If you're considering getting another dog, or introducing a new pet to your household, there are a few things you should consider before you do. While it is a good thing that you want to provide a forever home for another animal, you need to remember that you already have a dog so adding another pet into the mix can upset the balance of your household.

Introducing your pooch to another dog can be incredibly stressful, not only for you but for your dog as well. For starters, bringing another animal into your house will instantly have your dog getting territorial. This is why you need to make any introduction a gradual one.

Smell only

Initially, you should aim to separate the dogs, allowing no visual contact. While they can't see each other, they will be able to smell each other, which will help them become familiar with the scent.

You should also take a toy or blanket from each of the dogs and place with it the other. This will further help them get used to the other's scent and start to create a bond between them both.


You should allow the new dog you are introducing to your home to have a wander around when your other dog is kept in a separate room. This will help them get used to your home while also allowing their scent to spread through the property.

Ideally, you want to enable your new pet to do this for several short periods of each day. In between these exploration times, you should allow your older dog to move around the house. This will enable them to get used to the other animal's scent throughout the house.

You may find that your dog gets a bit confused at the fact there is a foreign dog smell in the house, so it is important that you stay close and give them attention. Stroking your dog and letting them stay near you will help to comfort them and calm them down.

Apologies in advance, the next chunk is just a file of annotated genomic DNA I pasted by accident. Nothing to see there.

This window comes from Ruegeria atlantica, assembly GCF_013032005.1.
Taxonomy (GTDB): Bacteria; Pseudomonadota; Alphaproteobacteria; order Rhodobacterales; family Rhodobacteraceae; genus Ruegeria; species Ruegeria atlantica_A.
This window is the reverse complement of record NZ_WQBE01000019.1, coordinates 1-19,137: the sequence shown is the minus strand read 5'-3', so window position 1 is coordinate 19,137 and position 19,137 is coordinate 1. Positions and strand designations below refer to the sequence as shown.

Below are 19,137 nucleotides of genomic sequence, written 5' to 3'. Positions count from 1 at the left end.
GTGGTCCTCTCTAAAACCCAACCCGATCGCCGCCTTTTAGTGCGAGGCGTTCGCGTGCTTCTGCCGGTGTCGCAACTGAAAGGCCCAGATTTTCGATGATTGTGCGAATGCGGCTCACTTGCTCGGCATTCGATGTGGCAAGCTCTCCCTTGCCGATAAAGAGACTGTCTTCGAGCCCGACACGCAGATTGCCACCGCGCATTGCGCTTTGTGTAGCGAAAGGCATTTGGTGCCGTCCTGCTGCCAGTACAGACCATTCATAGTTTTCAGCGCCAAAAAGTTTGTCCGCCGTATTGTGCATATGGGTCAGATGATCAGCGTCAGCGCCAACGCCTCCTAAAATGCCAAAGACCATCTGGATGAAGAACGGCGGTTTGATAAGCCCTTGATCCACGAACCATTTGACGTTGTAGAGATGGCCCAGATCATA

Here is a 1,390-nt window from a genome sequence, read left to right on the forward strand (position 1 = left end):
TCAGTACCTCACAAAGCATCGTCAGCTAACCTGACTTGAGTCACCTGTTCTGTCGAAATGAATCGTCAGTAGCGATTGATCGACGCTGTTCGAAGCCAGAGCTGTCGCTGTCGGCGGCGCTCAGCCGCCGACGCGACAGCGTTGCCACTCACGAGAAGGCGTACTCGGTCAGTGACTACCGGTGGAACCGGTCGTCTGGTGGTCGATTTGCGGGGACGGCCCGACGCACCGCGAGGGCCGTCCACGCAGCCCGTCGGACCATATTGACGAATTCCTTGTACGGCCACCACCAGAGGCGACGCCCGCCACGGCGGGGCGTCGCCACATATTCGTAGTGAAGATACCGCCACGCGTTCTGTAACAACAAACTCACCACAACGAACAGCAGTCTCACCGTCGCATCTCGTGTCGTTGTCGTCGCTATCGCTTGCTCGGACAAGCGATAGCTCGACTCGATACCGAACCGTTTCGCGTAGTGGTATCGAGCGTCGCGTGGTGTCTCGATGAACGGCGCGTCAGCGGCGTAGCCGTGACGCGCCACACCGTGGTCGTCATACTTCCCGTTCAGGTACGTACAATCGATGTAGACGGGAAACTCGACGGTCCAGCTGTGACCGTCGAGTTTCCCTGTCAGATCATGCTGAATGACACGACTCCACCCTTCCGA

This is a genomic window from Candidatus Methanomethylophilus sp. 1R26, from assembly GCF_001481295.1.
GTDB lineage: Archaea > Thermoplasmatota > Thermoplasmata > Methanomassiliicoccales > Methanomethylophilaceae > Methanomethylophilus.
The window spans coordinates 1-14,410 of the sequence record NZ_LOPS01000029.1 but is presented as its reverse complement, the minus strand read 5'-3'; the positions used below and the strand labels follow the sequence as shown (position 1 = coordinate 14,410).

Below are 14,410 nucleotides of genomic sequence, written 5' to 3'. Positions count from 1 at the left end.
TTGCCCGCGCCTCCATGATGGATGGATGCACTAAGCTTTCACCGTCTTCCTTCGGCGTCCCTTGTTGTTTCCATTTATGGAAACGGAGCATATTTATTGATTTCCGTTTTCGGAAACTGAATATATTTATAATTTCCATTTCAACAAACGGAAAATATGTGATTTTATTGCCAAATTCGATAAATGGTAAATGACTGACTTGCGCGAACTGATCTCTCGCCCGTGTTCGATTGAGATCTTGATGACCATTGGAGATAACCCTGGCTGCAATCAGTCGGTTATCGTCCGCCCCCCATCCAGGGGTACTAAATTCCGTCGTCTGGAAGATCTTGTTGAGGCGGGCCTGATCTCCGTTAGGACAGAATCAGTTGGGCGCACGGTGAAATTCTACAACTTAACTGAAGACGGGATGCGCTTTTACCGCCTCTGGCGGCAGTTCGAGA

Introduce them

Once both dogs are used to the other's scent, you should introduce them. However, you should not do this in your home or garden.

You need to make the introduction on neutral grounds, such as a neighbour's garden or park where other dogs are unlikely to interfere. Ideally, the area should be enclosed to avoid either dog running away.

You should then let your dog run around the area for a while, keeping the new dog out of sight. Switch the pooches to allow the new one to play in the area while the other is out of the way. This will allow the dogs to smell each other in the area.

The dogs should then both be brought into the area, allow them to smell each other and say hello with no aggression.

This is a reasonably stress-free way to introduce them and will ensure they start their relationship off the right way, making your life much easier. Once you bring them both home together, they will already have bonded and are most likely to be good friends.

Written by: Hannah